What is Survival Skills all about?
Some might call this a mission statement. The intent of the Survival
Skills Advanced Rider Training Course is to bridge the gap from the
basic riding skills taught by training schools to pass CBT and the
DoT riding test, to the techniques necessary to take you up to an
advanced, safer and more enjoyable level of riding.
Whilst the framework of Survival Skills courses is based around
"Roadcraft", the Police riding manual, where appropriate I have
drawn on circuit based skills, particularly the works of Keith Code,
the content of advanced training material from other countries and
my own riding experience.
The roads are probably amongst the most dangerous places available
for use by the public. The CBT course and the driving test were
devised to ensure that learner motorcycle riders could not ride
legally on the road until they had completed a basic training course
and the examiner was satisfied that they were reasonably safe to
ride on the road. The fact that you can legally ride after a bare
minimum of training does not take away the hazards.
Whilst basic training courses are of a generally high standard, they
are not intended to and cannot make you an expert motorcyclist
overnight. On the other hand, don't dismiss them as useless either.
You have to ride using a safety system derived from the police
method to pass - and there aren't many better riders around than the
If you passed your motorcycle test since CBT was introduced, the
chances are that you are still using at least part of these basic
skills, together with some sort of system for putting them into
action, perhaps without realising it. If you are an older rider and
survived with no training (as I managed to do for many years) you've
probably developed a system of your own.
When all is said and done riding a motorcycle on the road (or for
that matter, being in charge of any vehicle) can be reduced to two
areas of skills:
defensive riding skills - the mental techniques
of concentration, observation, anticipation and planning
advanced machine control skills - the physical
techniques of bike handling, acceleration, braking and cornering
As a general rule Survival Skills courses will not to go over basic
riding (except when necessary to remind you of the basic rules) nor
at the opposite extreme will I attempt to explain circuit racing
skills, although some of the ideas were developed by Keith Code (of
"Twist of the Wrist" fame) on the race track. There are many
techniques which are not part of the basic training which are of
positive benefit on the road, and the aim of these courses is to
introduce these ideas and to change the way you think about your
Defensive Riding takes an in-depth looks at the mental skills you
need to ride safely on the road. Most riders who have come into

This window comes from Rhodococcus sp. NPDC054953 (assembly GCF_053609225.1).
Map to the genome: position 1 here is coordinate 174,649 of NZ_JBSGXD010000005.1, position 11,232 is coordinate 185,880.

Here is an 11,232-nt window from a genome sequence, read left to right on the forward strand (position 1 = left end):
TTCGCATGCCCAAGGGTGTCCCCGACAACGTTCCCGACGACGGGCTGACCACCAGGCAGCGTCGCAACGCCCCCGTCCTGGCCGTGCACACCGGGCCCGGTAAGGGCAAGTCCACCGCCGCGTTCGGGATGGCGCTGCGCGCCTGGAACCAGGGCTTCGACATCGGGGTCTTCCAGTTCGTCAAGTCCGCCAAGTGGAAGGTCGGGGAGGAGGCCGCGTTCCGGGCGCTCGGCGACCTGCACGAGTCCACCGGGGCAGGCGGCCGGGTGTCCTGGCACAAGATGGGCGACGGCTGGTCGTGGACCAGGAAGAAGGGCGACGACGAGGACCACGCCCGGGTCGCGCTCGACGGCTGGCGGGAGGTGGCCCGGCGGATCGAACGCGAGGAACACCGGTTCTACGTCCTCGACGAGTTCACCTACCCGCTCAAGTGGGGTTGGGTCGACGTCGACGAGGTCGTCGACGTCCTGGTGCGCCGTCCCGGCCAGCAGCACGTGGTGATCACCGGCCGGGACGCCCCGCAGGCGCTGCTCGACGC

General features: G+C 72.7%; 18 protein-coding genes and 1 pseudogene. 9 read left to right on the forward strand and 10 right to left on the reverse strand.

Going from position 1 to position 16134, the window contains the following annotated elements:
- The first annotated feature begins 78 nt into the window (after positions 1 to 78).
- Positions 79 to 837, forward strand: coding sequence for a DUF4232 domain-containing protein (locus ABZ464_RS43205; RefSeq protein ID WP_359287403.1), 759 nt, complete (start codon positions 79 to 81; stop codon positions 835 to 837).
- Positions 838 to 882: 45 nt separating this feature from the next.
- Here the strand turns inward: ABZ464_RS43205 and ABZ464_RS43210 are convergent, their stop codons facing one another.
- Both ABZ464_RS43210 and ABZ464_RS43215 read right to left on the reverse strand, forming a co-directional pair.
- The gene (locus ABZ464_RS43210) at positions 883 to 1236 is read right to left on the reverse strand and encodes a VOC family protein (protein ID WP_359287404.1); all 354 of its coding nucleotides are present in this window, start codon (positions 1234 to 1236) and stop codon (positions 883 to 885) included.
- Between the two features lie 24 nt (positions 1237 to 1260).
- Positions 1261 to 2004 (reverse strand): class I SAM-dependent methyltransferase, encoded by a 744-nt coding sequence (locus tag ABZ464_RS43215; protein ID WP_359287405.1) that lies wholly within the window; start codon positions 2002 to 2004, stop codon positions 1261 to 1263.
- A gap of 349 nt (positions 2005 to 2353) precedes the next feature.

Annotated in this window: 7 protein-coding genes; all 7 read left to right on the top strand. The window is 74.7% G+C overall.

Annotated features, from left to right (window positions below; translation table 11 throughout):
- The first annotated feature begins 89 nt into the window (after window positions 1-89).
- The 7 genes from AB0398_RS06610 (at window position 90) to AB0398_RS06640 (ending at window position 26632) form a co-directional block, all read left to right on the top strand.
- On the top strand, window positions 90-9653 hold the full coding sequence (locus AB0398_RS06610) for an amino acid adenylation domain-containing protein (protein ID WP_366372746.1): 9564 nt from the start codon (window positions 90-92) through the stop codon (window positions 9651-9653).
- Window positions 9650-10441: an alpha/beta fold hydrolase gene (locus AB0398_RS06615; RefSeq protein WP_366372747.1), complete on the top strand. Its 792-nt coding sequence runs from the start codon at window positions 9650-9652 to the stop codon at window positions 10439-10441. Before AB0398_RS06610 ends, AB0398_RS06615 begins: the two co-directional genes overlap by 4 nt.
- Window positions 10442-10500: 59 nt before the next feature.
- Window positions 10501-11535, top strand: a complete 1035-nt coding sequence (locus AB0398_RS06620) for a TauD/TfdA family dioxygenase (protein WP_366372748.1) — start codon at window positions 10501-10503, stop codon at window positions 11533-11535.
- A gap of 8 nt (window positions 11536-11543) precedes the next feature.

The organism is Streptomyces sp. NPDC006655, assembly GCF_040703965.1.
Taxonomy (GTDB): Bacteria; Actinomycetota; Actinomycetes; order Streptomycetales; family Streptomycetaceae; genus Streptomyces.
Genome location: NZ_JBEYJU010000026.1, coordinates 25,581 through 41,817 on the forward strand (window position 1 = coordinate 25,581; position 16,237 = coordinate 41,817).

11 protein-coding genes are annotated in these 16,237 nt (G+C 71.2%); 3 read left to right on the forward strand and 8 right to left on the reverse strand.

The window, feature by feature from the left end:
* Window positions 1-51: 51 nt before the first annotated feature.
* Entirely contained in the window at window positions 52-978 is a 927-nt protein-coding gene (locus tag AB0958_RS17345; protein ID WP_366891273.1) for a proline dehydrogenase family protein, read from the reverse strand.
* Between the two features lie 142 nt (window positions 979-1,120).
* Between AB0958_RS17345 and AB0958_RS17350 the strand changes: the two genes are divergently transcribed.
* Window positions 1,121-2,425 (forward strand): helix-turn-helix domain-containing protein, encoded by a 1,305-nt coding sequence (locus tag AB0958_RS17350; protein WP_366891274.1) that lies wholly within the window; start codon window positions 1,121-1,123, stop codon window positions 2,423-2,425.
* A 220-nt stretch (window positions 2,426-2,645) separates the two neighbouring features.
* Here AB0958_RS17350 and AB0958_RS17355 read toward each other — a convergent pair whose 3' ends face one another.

motorcycling in the last ten years or so are likely to have done an
intensive training course which should have introduced you to the
basic ideas that we will look at and expand upon. For those of you
who are returning riders (or even those who have been riding since
passing the old round the block test), there will probably be a lot
of new ideas to think about.
Advanced Machine Control Skills takes a look at the the physical
inputs that you make to your machine, explains how and why they
work, and ultimately puts you in charge of, rather than simply being
a passenger on, your own machine. Much of this is not covered in
basic training because there isn't time or would be confusing in the
circumstances, and many of the techniques are new to experienced
riders too. Out of a group of six I recently trained, only one
thoroughly understood countersteering!
After completing any training, think about what you have learned.
It's up to you to decide whether to keep practicing what you have
learned - it's all there for a reason, and hopefully you will
understand why you do things, as well as what to do.
Take your time getting used to riding the bike with your new-found
skills - they are easier to practice and work just as well at lower
speeds, and are more likely to become automatic. Apply the ideas
behind both defensive riding and advanced techniques - they work
hand in hand. One without the other is potentially dangerous. Don't
set yourself too difficult a target in your first few weeks, and
don't chase after faster or more experienced friends.
Ride to your own limits at all time and, whatever riding techniques
you use, never sacrifice safety. And as it says in Roadcraft,
"always remember advanced techniques of machine control can only
increase your safety and reduce the risk of an accident if they are
supported by positive attitudes, concentration, critical
self-awareness and above all, by self-control".
Survival Skills Rider Training